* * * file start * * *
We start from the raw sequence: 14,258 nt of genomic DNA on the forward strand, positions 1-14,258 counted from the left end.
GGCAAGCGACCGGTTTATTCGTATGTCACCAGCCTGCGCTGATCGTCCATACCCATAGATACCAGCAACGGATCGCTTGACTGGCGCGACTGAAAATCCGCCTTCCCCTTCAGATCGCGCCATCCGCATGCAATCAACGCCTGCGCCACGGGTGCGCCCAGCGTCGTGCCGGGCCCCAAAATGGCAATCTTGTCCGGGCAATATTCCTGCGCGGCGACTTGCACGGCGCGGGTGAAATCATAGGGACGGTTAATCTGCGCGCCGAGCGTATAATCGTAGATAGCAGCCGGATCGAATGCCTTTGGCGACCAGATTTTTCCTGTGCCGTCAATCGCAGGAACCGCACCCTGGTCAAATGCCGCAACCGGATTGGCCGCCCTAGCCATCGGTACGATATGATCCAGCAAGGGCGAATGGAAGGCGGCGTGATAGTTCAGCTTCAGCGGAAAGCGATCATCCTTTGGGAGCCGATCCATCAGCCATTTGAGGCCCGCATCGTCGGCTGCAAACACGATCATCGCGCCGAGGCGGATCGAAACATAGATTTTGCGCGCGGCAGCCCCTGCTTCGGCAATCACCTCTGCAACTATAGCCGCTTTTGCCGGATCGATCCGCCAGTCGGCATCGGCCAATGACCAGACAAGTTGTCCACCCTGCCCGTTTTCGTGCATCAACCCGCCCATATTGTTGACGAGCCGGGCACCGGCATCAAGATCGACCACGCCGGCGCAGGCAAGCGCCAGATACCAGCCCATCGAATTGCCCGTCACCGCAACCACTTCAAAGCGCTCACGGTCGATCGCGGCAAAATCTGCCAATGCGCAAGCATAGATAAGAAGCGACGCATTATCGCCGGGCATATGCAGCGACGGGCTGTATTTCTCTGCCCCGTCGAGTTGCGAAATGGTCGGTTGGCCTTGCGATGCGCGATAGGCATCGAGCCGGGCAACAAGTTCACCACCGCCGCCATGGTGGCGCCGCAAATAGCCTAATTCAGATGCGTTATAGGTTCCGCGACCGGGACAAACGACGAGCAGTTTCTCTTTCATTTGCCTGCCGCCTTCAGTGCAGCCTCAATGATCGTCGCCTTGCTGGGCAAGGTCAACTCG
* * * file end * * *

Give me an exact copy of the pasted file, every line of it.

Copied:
We start from the raw sequence: 14,258 nt of genomic DNA on the forward strand, positions 1-14,258 counted from the left end.
GGCAAGCGACCGGTTTATTCGTATGTCACCAGCCTGCGCTGATCGTCCATACCCATAGATACCAGCAACGGATCGCTTGACTGGCGCGACTGAAAATCCGCCTTCCCCTTCAGATCGCGCCATCCGCATGCAATCAACGCCTGCGCCACGGGTGCGCCCAGCGTCGTGCCGGGCCCCAAAATGGCAATCTTGTCCGGGCAATATTCCTGCGCGGCGACTTGCACGGCGCGGGTGAAATCATAGGGACGGTTAATCTGCGCGCCGAGCGTATAATCGTAGATAGCAGCCGGATCGAATGCCTTTGGCGACCAGATTTTTCCTGTGCCGTCAATCGCAGGAACCGCACCCTGGTCAAATGCCGCAACCGGATTGGCCGCCCTAGCCATCGGTACGATATGATCCAGCAAGGGCGAATGGAAGGCGGCGTGATAGTTCAGCTTCAGCGGAAAGCGATCATCCTTTGGGAGCCGATCCATCAGCCATTTGAGGCCCGCATCGTCGGCTGCAAACACGATCATCGCGCCGAGGCGGATCGAAACATAGATTTTGCGCGCGGCAGCCCCTGCTTCGGCAATCACCTCTGCAACTATAGCCGCTTTTGCCGGATCGATCCGCCAGTCGGCATCGGCCAATGACCAGACAAGTTGTCCACCCTGCCCGTTTTCGTGCATCAACCCGCCCATATTGTTGACGAGCCGGGCACCGGCATCAAGATCGACCACGCCGGCGCAGGCAAGCGCCAGATACCAGCCCATCGAATTGCCCGTCACCGCAACCACTTCAAAGCGCTCACGGTCGATCGCGGCAAAATCTGCCAATGCGCAAGCATAGATAAGAAGCGACGCATTATCGCCGGGCATATGCAGCGACGGGCTGTATTTCTCTGCCCCGTCGAGTTGCGAAATGGTCGGTTGGCCTTGCGATGCGCGATAGGCATCGAGCCGGGCAACAAGTTCACCACCGCCGCCATGGTGGCGCCGCAAATAGCCTAATTCAGATGCGTTATAGGTTCCGCGACCGGGACAAACGACGAGCAGTTTCTCTTTCATTTGCCTGCCGCCTTCAGTGCAGCCTCAATGATCGTCGCCTTGCTGGGCAAGGTCAACTCG